Aug 31 (Tuesday): On Tuesday morning we departed for the Villages RV Park at Turning Stone in Verona, NY. Due to my faulty reservation skills at Darien Lakes, we once again stopped at a Supercharger, this time in Victor, NY, to make sure we had enough juice. (Hopefully, this is the last time we’ll need to do that at least until we leave Acadia.) The RV Park is operated by a local casino and was quite nice, with a scenic pond winding among the RV sites. It also had the best showers we’ve seen so far on the trip. Our site even had cable TV so Pat could watch the US Open Tennis. We handily charged up the Tesla with the 50 amp outlet and once again were ready to go in the morning.
Sep 1 (Wednesday): On Wednesday morning, we drove to the Kampfires RV Campground in Dummerston, VT. This turned out to be a relatively small campground nestled among towering pine trees, but it had a nice laundry which we (the Royal we, that is) used to wash a week’s worth of stinky clothes. It also had cable for Pat’s tennis and a 50 amp circuit for car charging. Big surprise, we got more rain, and in the morning the vehicles were covered in pine needles, necessitating a bit of cleanup.
Sep 2 (Thursday): Next, we drove to the Wassamki Springs Campground in Scarborough, ME. This turned out to be an enormous place with hundreds of RV sites located around a man-made lake. It was a bit incongruous, in that the roads were very crummy – rutted and dotted with puddles – yet there were dozens of very fancy, permanent RV sites with all sorts of decorations and attached buildings. More cable TV for Pat, a 50 amp circuit for the Tesla, and even a store for me to buy some unneeded but delicious chips. Pretty nice!
Sep 3 (Thursday): Next up was the Pumpkin Patch RV Resort in Hermon, ME. We had originally planned to spend two nights there, since it is close to Acadia and we thought it would be good to rest up a bit after our mad dash across half the country. However, they were so busy with the Labor Day weekend coming that they could only offer us one night. Oh well, what’s one more one-night stand at this point? Our site was in a grassy area at the very back of the property, probably used for short term reservations. But that left us very close to the restroom, so we had no complaints. No cable here, and the wi-fi was off more than it was on, but all in all it was OK. Since it was such a short drive from Wassamki Springs, we didn’t need to do any car charging.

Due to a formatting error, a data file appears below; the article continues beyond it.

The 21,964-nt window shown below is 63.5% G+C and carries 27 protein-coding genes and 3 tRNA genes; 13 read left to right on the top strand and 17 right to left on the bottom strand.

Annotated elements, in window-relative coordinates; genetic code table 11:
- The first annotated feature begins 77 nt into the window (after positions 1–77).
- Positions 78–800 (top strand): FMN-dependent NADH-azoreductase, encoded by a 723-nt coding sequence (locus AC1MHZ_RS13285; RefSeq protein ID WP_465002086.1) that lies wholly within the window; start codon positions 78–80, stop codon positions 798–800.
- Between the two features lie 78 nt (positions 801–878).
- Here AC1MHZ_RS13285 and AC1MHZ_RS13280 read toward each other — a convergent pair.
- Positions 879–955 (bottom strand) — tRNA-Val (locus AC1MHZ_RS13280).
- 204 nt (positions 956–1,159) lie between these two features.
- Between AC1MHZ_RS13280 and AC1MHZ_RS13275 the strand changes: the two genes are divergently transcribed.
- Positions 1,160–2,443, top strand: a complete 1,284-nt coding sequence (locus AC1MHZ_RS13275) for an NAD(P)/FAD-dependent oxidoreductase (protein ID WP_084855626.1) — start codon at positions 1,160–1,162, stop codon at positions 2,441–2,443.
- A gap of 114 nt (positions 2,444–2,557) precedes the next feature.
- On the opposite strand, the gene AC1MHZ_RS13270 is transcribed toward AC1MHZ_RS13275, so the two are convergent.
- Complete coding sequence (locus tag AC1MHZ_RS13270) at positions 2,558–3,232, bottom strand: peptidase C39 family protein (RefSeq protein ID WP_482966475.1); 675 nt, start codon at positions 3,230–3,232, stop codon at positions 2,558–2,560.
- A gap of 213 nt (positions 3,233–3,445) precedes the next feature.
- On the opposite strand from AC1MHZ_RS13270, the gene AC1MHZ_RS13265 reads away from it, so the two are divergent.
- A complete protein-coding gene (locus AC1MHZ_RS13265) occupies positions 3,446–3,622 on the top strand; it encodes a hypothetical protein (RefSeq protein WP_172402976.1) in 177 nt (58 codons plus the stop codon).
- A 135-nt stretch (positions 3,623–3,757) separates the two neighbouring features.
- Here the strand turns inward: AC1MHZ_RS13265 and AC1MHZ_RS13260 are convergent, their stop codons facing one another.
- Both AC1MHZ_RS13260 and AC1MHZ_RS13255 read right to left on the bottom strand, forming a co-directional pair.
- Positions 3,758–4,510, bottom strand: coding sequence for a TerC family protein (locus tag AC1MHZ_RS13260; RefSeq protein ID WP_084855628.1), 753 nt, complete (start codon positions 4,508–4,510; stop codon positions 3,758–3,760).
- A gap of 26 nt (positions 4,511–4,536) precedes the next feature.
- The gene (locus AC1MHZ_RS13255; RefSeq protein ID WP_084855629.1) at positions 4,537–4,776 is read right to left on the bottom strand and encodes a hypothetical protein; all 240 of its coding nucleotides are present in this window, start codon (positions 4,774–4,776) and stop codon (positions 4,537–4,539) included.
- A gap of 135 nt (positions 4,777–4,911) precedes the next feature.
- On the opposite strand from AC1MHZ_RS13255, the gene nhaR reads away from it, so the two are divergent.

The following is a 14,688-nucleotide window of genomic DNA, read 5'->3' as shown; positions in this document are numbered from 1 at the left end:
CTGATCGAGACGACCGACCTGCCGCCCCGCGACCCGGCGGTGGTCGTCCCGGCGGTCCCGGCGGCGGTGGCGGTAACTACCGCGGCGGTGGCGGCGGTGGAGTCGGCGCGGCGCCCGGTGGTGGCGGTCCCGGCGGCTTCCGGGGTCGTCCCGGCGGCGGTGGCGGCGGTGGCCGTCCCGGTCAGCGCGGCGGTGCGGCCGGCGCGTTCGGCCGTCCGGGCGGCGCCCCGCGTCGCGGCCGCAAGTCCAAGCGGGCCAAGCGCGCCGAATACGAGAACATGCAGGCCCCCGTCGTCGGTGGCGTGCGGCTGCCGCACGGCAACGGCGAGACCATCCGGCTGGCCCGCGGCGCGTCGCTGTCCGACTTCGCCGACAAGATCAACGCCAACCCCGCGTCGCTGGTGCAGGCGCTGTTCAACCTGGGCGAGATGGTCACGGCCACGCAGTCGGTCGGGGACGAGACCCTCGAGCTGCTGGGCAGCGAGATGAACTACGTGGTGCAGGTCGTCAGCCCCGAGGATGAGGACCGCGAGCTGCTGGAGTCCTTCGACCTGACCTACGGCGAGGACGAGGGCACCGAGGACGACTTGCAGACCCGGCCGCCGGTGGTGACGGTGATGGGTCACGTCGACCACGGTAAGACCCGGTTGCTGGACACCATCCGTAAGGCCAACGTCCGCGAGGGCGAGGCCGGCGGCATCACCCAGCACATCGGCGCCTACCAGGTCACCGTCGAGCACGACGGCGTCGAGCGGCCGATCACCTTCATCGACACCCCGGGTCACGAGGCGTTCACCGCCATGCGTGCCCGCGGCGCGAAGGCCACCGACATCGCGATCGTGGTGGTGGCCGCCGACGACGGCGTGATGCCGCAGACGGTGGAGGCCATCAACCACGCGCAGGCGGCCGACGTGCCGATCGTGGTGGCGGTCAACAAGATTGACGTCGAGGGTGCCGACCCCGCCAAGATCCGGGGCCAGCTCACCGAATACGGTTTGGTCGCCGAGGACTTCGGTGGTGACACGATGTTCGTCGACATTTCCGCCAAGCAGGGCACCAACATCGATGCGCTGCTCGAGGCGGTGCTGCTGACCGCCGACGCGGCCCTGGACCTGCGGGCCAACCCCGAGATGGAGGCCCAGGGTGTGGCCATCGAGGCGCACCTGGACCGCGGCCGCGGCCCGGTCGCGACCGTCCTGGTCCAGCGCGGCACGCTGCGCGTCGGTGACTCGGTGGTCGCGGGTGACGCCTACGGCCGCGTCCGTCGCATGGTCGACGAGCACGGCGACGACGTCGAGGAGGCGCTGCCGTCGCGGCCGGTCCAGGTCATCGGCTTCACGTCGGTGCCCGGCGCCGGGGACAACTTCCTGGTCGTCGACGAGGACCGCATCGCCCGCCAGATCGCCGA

Sep 4 (Friday): On Friday morning, we drove to the Forest Ridge Campground in Ellsworth, ME, for our final night prior to reaching Acadia. Again, no cable TV, but the wi-fi is excellent, which prompted me to write up this blog post. We also got to listen to a nice concert by a local pop/rock band that played 60s and 70s hits. We went into the town of Ellsworth to have an excellent dinner at the Union River Lobster Pot – Pat had lobster pie and I had clam chowder and crab cakes, both accompanied by a Maine wine called Buoy. Now we’re back at the campground. A bit of a top-up for the Tesla and we’ll be ready to go in the morning.
So that’s the story so far. Here’s a map of the Escapade to this point:
All is well. Stay tuned as the Eastern Escapade continues.